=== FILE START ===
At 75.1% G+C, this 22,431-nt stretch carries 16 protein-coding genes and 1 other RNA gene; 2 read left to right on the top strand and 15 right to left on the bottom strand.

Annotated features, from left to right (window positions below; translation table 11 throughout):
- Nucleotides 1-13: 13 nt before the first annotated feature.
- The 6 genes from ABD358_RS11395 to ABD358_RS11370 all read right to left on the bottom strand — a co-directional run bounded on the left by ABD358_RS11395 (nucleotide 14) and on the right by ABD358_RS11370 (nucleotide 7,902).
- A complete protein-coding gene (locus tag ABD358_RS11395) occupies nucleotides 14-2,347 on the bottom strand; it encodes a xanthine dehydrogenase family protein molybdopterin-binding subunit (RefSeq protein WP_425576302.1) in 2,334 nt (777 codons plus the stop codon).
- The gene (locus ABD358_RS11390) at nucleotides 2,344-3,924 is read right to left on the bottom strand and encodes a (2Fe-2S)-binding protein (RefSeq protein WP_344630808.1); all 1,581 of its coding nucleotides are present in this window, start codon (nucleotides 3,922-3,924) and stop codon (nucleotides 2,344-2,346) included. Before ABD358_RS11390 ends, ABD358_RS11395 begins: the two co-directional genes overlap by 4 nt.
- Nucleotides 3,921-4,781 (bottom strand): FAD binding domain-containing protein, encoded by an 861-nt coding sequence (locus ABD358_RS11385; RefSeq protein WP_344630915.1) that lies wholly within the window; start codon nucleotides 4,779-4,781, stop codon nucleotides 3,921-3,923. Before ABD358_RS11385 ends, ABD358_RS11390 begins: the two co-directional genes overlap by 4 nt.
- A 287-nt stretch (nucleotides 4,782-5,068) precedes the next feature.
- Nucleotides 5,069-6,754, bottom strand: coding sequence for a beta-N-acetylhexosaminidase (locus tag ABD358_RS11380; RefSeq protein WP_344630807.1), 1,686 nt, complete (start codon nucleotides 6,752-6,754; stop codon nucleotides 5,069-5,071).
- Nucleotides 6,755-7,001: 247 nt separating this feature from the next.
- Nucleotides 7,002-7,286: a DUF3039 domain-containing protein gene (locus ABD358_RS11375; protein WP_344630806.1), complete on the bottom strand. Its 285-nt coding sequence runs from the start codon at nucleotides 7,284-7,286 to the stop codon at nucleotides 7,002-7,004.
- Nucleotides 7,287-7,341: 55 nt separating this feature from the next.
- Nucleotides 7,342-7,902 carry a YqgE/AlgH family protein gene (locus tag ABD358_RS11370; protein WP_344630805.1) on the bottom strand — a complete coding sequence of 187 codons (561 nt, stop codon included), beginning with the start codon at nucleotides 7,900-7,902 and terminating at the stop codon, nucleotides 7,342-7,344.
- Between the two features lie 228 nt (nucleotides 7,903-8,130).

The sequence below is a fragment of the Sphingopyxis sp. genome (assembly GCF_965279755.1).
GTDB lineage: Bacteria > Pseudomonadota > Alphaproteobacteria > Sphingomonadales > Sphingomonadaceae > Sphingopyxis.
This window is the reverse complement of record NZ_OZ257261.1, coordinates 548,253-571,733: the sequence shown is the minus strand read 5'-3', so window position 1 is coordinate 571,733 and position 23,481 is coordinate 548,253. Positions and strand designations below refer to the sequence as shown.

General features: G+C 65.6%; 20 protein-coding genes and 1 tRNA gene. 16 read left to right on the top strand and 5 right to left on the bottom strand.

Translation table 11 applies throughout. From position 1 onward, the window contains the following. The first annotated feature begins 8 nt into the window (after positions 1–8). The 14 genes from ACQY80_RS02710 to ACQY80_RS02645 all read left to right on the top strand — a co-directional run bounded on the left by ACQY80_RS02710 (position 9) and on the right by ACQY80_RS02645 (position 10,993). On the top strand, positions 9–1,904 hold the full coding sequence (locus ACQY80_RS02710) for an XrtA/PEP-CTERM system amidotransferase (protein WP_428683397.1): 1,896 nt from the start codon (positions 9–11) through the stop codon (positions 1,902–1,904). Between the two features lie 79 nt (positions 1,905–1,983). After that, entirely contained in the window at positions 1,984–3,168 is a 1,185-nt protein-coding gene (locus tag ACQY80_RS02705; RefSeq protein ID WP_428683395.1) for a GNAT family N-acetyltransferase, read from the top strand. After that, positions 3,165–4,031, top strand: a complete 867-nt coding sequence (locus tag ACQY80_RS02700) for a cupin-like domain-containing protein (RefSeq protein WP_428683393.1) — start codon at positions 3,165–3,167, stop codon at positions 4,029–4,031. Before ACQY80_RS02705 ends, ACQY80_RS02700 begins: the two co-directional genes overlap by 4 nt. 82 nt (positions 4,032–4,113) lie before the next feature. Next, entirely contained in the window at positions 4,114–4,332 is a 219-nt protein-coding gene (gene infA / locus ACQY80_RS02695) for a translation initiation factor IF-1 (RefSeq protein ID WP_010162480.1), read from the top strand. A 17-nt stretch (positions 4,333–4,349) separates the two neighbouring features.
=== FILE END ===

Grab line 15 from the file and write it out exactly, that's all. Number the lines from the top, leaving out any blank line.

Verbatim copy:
The sequence below is a fragment of the Sphingopyxis sp. genome (assembly GCF_965279755.1).